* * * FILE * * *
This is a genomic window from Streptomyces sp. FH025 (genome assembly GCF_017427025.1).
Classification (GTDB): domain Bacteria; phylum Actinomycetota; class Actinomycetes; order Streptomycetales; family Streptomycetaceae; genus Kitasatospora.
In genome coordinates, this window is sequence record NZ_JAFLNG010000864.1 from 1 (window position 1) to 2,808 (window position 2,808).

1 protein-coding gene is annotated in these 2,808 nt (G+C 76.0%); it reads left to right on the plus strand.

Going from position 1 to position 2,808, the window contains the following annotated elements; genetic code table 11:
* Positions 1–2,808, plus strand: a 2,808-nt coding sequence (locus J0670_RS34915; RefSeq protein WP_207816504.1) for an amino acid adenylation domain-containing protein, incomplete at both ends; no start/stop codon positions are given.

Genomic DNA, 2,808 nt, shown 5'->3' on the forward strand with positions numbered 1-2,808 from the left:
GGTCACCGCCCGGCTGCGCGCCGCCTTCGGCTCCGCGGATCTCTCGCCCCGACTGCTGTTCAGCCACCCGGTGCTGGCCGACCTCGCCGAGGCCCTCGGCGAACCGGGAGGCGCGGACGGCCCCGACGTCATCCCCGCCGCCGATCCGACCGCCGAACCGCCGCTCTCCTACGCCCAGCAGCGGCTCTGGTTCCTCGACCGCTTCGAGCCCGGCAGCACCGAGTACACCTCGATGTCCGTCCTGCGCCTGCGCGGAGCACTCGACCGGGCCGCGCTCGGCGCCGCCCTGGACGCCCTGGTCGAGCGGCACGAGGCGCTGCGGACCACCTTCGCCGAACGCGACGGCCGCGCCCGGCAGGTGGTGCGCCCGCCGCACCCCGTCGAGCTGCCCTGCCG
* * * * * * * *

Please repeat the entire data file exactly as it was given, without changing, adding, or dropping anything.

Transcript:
This is a genomic window from Streptomyces sp. FH025 (genome assembly GCF_017427025.1).
Classification (GTDB): domain Bacteria; phylum Actinomycetota; class Actinomycetes; order Streptomycetales; family Streptomycetaceae; genus Kitasatospora.
In genome coordinates, this window is sequence record NZ_JAFLNG010000864.1 from 1 (window position 1) to 2,808 (window position 2,808).

1 protein-coding gene is annotated in these 2,808 nt (G+C 76.0%); it reads left to right on the plus strand.

Going from position 1 to position 2,808, the window contains the following annotated elements; genetic code table 11:
* Positions 1–2,808, plus strand: a 2,808-nt coding sequence (locus J0670_RS34915; RefSeq protein WP_207816504.1) for an amino acid adenylation domain-containing protein, incomplete at both ends; no start/stop codon positions are given.

Genomic DNA, 2,808 nt, shown 5'->3' on the forward strand with positions numbered 1-2,808 from the left:
GGTCACCGCCCGGCTGCGCGCCGCCTTCGGCTCCGCGGATCTCTCGCCCCGACTGCTGTTCAGCCACCCGGTGCTGGCCGACCTCGCCGAGGCCCTCGGCGAACCGGGAGGCGCGGACGGCCCCGACGTCATCCCCGCCGCCGATCCGACCGCCGAACCGCCGCTCTCCTACGCCCAGCAGCGGCTCTGGTTCCTCGACCGCTTCGAGCCCGGCAGCACCGAGTACACCTCGATGTCCGTCCTGCGCCTGCGCGGAGCACTCGACCGGGCCGCGCTCGGCGCCGCCCTGGACGCCCTGGTCGAGCGGCACGAGGCGCTGCGGACCACCTTCGCCGAACGCGACGGCCGCGCCCGGCAGGTGGTGCGCCCGCCGCACCCCGTCGAGCTGCCCTGCCG